Joint Anatomy

There are numerous joints which are involved when it comes to running, and I’m not just talkingJoint anatomy for runners in the legs and feet. The joints of the spine, and even as high as the shoulders and neck are affected, even with minor movements to stabilise the upper body. But if I were to cover all these areas we’d be here forever and to be honest, we’ve all got better things to do!

So, here I will cover the larger joints of the lower limb which are most commonly affected by injuries – the knee, hip and ankle. Smaller joints of the foot are covered on the foot and running page.

I believe it is important as a runner to have at least a basic understanding of the joint anatomy of the knee, ankle and hip as they are so frequently injured. Knowing the joint anatomy allows you to identify which structure may be under strain when a niggle starts to develop. Addressing the problem ASAP results in less, or even no time out with an injury!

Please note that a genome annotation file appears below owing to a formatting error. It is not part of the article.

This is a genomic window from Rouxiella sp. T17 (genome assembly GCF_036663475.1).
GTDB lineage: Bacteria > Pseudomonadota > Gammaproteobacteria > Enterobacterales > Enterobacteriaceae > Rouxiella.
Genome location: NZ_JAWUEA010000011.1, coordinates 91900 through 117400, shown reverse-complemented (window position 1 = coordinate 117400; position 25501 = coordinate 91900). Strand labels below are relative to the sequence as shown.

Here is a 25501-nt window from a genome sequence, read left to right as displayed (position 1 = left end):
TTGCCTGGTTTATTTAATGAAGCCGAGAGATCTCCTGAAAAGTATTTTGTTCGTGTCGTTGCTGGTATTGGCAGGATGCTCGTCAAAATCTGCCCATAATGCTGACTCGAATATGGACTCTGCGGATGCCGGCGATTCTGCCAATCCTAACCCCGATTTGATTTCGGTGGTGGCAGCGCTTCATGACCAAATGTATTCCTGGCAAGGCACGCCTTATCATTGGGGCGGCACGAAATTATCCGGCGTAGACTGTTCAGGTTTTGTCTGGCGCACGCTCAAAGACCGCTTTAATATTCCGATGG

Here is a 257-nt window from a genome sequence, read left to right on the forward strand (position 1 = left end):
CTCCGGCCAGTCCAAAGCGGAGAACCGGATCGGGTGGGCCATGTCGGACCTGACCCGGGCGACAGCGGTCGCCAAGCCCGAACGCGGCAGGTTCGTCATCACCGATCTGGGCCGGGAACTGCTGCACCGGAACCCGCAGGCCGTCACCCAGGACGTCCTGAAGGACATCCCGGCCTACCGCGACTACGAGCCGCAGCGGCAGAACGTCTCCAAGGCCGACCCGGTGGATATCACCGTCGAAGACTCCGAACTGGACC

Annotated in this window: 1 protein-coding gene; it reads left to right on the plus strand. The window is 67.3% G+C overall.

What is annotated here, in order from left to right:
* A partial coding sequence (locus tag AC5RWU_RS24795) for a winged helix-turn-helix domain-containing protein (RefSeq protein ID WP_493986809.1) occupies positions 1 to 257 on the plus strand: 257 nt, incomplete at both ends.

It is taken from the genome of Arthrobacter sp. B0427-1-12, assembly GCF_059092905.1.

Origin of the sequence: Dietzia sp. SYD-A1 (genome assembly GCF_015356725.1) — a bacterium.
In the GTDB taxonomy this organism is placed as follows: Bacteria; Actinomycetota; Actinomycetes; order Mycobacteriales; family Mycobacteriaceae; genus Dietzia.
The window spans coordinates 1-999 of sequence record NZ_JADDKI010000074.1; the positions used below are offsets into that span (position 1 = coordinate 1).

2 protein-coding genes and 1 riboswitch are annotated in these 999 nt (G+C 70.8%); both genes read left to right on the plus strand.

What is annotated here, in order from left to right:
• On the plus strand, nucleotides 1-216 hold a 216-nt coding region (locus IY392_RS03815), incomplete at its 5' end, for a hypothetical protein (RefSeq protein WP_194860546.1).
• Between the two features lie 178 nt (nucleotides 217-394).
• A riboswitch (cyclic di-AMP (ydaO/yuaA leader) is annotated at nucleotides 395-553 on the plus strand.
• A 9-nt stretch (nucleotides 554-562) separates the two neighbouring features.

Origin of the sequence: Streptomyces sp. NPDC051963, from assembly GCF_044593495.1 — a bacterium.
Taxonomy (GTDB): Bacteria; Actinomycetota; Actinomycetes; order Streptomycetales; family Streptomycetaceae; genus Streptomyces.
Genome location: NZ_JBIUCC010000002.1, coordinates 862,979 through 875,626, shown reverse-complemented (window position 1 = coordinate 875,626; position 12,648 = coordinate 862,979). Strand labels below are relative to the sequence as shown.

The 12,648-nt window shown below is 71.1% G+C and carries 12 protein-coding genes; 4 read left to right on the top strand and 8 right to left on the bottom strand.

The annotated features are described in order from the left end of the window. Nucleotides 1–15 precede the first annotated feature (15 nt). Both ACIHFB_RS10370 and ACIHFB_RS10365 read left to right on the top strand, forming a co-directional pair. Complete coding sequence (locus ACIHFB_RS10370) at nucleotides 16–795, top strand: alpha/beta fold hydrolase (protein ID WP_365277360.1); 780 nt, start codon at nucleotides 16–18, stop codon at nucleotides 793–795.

The Hip Joint Anatomy

The hip joint is a ball and socket joint, joining the pelvis to the leg via the Femur. It is a pretty stable joint and doesn’t have as much movement as the similarly designed shoulder joint….more

The Knee Joint Anatomy

The knee is a hinge joint between the Femur (thigh) and Tibia (shin), although there is also a secondary joint which comes into play between the patella and these two bones – the Patellofemoral joint….more

The Ankle Joint Anatomy

The ankle joint is also known as the Talocrural joint due to it being formed by the talus at the bottom and the mortise formed by the Tibia and Fibula at the top. It allows the movements of plantarflexion, dorsiflexion, inversion and eversion….more

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